The riding lawn mower quit working recently. Apparently, grounded tree limbs and freeway driving speeds over top of said tree limbs don’t make for a good mix. I’m not surprised by the breakdown. I’m only surprised it didn’t happen sooner.
After a few days at the shop and a costly repair, I informed the “lawn mowers” in my household that mowers and sticks don’t mix; they nodded their understanding. It didn’t sink in; not fully. For just the other day, the “lawn mower” man was at it again, driving like Mario Andretti, all the while crunching and munching the remnants from a recent storm beneath the blades of the newly renovated mower. When I confronted him about the issue, he looked at me with all sincerity and ease and simply replied…
“Mom, I don’t do sticks.”
My immediate response to him?
“Son, that is about the dumbest thing I’ve ever heard. You don’t do sticks? Are you kidding me? How old are you?
I’ll spare you the rest of the details. Your imagination is ample enough to create a fairly clear picture of just how it all went down.
I’ve raised two impatient sons as it pertains to the “doing” of the rudimentary tasks of daily living, which includes anything that doesn’t make their list of “how a young man should be spending his time.” And while they’ve always been willing to comply with these daily chores (and to their credit, with little grumbling alongside), the rules of engagement for accomplishing the tasks share one common denominator.
The faster the better. The sooner it’s done, the sooner the fun. Sometimes it works out that way; sometimes it doesn’t. They are both finding out via personal experience that faster isn’t always the best route for progress. That speeding through life sometimes presents them with a yield—a pause that forces them to grapple with their impatience and their choice to either “grow up” in this area or to keep returning to the bottle of their infancy.
As it goes with them, so it goes with me. There are seasons in my life when the pressure to mature burdens me with the responsibility of having to make a choice along those lines. In the days of my youth, I couldn’t wait to be older; at least then I would be in control of my decisions.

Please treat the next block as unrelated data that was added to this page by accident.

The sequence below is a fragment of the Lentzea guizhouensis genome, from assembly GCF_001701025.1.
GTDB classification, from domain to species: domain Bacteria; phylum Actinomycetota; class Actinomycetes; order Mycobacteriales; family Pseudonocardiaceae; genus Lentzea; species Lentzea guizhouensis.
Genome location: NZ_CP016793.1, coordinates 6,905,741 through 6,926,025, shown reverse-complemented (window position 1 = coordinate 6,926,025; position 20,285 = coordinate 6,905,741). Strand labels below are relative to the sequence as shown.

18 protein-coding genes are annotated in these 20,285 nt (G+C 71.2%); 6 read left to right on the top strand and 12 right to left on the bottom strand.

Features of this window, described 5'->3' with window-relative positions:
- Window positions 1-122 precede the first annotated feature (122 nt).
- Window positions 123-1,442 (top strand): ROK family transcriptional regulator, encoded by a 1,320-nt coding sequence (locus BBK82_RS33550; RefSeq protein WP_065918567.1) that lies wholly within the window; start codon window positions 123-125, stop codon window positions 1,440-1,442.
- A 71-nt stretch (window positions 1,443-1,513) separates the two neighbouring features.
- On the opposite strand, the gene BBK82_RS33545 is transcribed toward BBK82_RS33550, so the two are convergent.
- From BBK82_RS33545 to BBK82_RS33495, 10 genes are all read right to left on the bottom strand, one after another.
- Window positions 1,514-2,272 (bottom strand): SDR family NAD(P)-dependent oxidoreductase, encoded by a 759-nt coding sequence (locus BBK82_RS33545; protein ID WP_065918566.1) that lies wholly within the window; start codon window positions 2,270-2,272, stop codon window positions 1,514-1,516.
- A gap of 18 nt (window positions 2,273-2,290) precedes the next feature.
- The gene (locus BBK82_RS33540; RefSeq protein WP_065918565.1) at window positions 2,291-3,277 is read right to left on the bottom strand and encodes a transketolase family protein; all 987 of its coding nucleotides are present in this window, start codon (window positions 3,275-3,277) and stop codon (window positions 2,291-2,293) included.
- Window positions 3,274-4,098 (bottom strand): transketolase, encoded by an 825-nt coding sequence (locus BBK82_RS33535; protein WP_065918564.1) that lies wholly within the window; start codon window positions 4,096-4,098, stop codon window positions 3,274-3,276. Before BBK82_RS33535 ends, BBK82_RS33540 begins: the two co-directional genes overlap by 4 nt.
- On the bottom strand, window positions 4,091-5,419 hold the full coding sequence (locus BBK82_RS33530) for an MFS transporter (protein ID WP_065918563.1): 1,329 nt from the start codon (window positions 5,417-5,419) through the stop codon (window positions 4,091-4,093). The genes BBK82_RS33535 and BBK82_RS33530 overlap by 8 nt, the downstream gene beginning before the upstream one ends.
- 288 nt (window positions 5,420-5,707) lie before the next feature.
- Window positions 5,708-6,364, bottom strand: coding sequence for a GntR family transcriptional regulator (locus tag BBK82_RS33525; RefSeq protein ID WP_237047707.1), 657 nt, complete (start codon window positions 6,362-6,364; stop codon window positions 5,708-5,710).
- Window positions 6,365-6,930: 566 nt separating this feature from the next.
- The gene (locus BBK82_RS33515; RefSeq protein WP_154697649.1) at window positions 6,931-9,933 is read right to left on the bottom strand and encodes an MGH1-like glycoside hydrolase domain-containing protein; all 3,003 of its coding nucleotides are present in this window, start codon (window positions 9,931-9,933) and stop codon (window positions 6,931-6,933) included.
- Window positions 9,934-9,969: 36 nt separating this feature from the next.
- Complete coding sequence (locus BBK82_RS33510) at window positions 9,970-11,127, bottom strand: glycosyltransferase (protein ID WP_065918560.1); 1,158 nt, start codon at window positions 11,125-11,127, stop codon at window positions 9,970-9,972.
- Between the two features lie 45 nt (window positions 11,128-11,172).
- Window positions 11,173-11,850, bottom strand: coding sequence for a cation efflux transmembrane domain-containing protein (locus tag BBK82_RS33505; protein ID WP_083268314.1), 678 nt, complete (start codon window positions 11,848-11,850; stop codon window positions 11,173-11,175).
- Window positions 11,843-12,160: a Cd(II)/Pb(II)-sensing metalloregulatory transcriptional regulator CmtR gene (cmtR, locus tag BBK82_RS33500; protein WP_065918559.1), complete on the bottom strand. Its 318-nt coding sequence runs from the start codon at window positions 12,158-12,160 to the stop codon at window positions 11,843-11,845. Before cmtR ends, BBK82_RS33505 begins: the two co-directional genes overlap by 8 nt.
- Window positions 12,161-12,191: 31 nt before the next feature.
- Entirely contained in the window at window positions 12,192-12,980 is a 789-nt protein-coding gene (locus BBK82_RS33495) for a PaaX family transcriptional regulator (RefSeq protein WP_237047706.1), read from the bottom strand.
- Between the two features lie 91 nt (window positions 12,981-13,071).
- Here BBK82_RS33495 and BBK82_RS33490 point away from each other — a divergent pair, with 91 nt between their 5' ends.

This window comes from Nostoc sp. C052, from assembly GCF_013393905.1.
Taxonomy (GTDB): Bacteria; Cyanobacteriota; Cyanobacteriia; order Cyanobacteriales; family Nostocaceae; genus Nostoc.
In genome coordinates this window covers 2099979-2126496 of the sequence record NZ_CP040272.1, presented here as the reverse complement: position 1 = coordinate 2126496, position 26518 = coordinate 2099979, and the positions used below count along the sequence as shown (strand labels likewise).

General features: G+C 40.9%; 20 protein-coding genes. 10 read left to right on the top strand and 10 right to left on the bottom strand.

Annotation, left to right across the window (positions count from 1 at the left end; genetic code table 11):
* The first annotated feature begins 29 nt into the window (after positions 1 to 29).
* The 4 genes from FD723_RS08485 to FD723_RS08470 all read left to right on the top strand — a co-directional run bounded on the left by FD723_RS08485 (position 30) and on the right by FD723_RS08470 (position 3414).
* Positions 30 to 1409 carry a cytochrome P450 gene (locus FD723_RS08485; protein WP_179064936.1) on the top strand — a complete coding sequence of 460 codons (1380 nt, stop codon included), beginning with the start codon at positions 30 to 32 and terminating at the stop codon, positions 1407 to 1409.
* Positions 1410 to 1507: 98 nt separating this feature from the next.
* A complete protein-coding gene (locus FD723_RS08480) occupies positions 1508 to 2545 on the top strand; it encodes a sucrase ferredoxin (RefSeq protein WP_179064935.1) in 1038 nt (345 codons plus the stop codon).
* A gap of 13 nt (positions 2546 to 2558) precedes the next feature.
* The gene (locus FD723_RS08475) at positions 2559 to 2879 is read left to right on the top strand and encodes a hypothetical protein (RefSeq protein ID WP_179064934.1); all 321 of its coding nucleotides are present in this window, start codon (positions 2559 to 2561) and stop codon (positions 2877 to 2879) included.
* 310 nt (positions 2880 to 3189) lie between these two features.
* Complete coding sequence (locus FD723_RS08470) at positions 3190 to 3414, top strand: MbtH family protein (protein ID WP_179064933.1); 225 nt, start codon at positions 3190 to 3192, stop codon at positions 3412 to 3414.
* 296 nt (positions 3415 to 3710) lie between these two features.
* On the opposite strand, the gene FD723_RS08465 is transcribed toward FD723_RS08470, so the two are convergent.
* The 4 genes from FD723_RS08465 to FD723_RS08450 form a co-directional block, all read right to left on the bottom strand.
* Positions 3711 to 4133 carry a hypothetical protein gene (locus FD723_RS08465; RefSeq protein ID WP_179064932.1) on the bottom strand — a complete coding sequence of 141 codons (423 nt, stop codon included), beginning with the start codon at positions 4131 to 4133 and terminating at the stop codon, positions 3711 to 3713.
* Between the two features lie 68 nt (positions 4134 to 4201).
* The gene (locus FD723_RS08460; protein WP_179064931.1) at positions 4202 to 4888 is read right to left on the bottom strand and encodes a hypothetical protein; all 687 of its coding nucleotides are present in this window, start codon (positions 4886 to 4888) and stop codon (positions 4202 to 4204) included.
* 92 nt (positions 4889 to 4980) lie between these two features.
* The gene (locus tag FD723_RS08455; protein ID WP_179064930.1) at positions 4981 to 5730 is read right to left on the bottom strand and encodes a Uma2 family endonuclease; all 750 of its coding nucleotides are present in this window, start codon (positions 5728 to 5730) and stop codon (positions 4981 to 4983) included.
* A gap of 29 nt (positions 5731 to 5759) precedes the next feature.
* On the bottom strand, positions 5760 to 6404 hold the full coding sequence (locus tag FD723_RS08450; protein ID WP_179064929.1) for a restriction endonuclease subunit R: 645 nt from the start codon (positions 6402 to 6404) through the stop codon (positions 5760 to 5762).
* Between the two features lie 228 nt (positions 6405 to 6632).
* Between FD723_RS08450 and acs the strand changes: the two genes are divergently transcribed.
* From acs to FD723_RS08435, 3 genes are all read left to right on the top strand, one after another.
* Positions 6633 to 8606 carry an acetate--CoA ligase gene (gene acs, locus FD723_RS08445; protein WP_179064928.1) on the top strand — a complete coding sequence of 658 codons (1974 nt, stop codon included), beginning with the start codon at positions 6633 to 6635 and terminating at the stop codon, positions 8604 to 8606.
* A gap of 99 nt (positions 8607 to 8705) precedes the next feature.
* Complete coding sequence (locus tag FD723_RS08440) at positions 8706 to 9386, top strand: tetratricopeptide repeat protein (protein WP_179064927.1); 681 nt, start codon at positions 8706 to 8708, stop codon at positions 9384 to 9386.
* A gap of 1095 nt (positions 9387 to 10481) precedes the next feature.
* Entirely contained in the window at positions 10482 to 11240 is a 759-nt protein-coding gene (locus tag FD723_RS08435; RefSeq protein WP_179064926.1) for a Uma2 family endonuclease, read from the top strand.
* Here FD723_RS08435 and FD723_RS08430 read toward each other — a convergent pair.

I was right; I’m now in control of my decisions, but there are times when the comfort of a little milk and a warm blanket are tempting. Times when I wish I could revert to the cradle and leave all the decisions up to someone else. Times when I, like my sons, say dumb things to others and to God, in hopes that my words make sense, but all the while knowing that they don’t. That they are offensive to the ears of those on the receiving end.
Unreasonable words. Thoughts based on emotion rather than truth. Casual statements issuing forth from a place of unbelief, fear, and selfishness. Justifications that aren’t thought out but, rather, are based on inconsistent sentiment that shrouds my flesh in self-interest.
I spoke as much to God this morning.
“Where are you God?”
“I think you’ve forgotten about me.”
“Could you just hurry up with the answer?”
“Is there really any point to this day?”
“I imagine that this is about as good as it’s going to get, so I’d better get up and get it over with.”
Yammering unbelief like that, on and on for a few moments, only to be quickly followed up by my confession.
“I’m sorry God. That was really a dumb thing to say.”
And then I laughed; and then he did. And thus, the conversation was opened up for a better word; a truer truth; a love and a grace that exceeds my stupidity to say,
“Now that we’ve cleared that up, elaine, let’s move on to some solid food.”
It’s time to move on with some solid food, my friends. Our maturing doesn’t happen overnight or with a quick ride around the lawn. Our “growing up” in the faith takes time … takes a willingness on our parts to bend to the menial tasks of picking up sticks and slowing our pace. Of entreating the pauses that find us, whether forced upon us by others or freely chosen by us because we’ve come to the conclusion that faster doesn’t always yield better. That solid food requires a longer chew.
And that chewing can, in fact, bring pleasure to the process of our becoming.
How about you? What excuses are you bringing to the table of grace today? What could you possibly offer up to our God as a justification for your staying as you are? What bottle of milk tastes better than a steak? What questions could you ask him that remain without answers? What elementary understanding stifles your “gettin’ on with the gettin’ on” as it pertains to your faith journey?
Can this mother’s heart be honest?
It’s time to grow up. Time to slow down and sit with Father God and listen to what he has to say. Why? Because if we don’t, we risk a lifetime of infancy, never tasting the freedom and joy that comes with moving onto our maturity in Christ. Jesus didn’t go all the way to the cross and back so that we could stay as we are; he made that journey so that we could become a living conduit of his kingdom and his grace.
And that kind of sacred consecration and calling, my friends, deserves more than our menial attempts at maturity. Kingdom bestowment deserves our unparalleled obedience and humble willingness to grow into our crowns and to be thankful for the grace it has taken to make them a worthy fit.
Leave the bottles for the infants and keep to the table of rich meats this week. I’ll meet you at the table of grace where the food is solid and the communion is ever sweet. As always,